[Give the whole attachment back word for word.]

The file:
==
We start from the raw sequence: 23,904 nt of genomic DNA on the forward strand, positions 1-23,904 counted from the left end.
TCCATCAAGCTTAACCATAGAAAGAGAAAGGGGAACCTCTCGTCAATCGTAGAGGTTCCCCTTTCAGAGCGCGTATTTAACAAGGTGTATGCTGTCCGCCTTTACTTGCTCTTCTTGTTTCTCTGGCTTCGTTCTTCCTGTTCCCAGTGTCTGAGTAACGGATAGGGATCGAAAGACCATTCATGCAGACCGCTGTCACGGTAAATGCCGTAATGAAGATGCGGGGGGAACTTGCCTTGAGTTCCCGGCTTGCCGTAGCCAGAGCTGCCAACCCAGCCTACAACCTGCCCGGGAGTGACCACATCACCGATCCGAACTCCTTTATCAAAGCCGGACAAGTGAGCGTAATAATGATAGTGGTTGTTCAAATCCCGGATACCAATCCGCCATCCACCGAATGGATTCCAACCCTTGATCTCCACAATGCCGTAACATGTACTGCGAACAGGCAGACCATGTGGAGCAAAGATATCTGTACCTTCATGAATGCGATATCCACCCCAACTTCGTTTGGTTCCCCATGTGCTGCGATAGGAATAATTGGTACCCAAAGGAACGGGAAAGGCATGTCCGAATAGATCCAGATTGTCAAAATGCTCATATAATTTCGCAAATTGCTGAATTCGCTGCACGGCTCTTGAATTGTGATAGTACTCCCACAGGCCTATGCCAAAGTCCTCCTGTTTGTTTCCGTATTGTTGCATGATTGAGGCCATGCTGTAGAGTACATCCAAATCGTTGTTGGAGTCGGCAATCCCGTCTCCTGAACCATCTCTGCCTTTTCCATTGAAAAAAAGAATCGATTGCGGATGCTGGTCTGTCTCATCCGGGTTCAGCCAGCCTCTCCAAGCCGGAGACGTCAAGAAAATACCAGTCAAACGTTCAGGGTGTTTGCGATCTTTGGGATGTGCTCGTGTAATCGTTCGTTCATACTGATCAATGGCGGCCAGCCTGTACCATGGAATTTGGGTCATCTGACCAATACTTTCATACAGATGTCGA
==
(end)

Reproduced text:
We start from the raw sequence: 23,904 nt of genomic DNA on the forward strand, positions 1-23,904 counted from the left end.
TCCATCAAGCTTAACCATAGAAAGAGAAAGGGGAACCTCTCGTCAATCGTAGAGGTTCCCCTTTCAGAGCGCGTATTTAACAAGGTGTATGCTGTCCGCCTTTACTTGCTCTTCTTGTTTCTCTGGCTTCGTTCTTCCTGTTCCCAGTGTCTGAGTAACGGATAGGGATCGAAAGACCATTCATGCAGACCGCTGTCACGGTAAATGCCGTAATGAAGATGCGGGGGGAACTTGCCTTGAGTTCCCGGCTTGCCGTAGCCAGAGCTGCCAACCCAGCCTACAACCTGCCCGGGAGTGACCACATCACCGATCCGAACTCCTTTATCAAAGCCGGACAAGTGAGCGTAATAATGATAGTGGTTGTTCAAATCCCGGATACCAATCCGCCATCCACCGAATGGATTCCAACCCTTGATCTCCACAATGCCGTAACATGTACTGCGAACAGGCAGACCATGTGGAGCAAAGATATCTGTACCTTCATGAATGCGATATCCACCCCAACTTCGTTTGGTTCCCCATGTGCTGCGATAGGAATAATTGGTACCCAAAGGAACGGGAAAGGCATGTCCGAATAGATCCAGATTGTCAAAATGCTCATATAATTTCGCAAATTGCTGAATTCGCTGCACGGCTCTTGAATTGTGATAGTACTCCCACAGGCCTATGCCAAAGTCCTCCTGTTTGTTTCCGTATTGTTGCATGATTGAGGCCATGCTGTAGAGTACATCCAAATCGTTGTTGGAGTCGGCAATCCCGTCTCCTGAACCATCTCTGCCTTTTCCATTGAAAAAAAGAATCGATTGCGGATGCTGGTCTGTCTCATCCGGGTTCAGCCAGCCTCTCCAAGCCGGAGACGTCAAGAAAATACCAGTCAAACGTTCAGGGTGTTTGCGATCTTTGGGATGTGCTCGTGTAATCGTTCGTTCATACTGATCAATGGCGGCCAGCCTGTACCATGGAATTTGGGTCATCTGACCAATACTTTCATACAGATGTCGA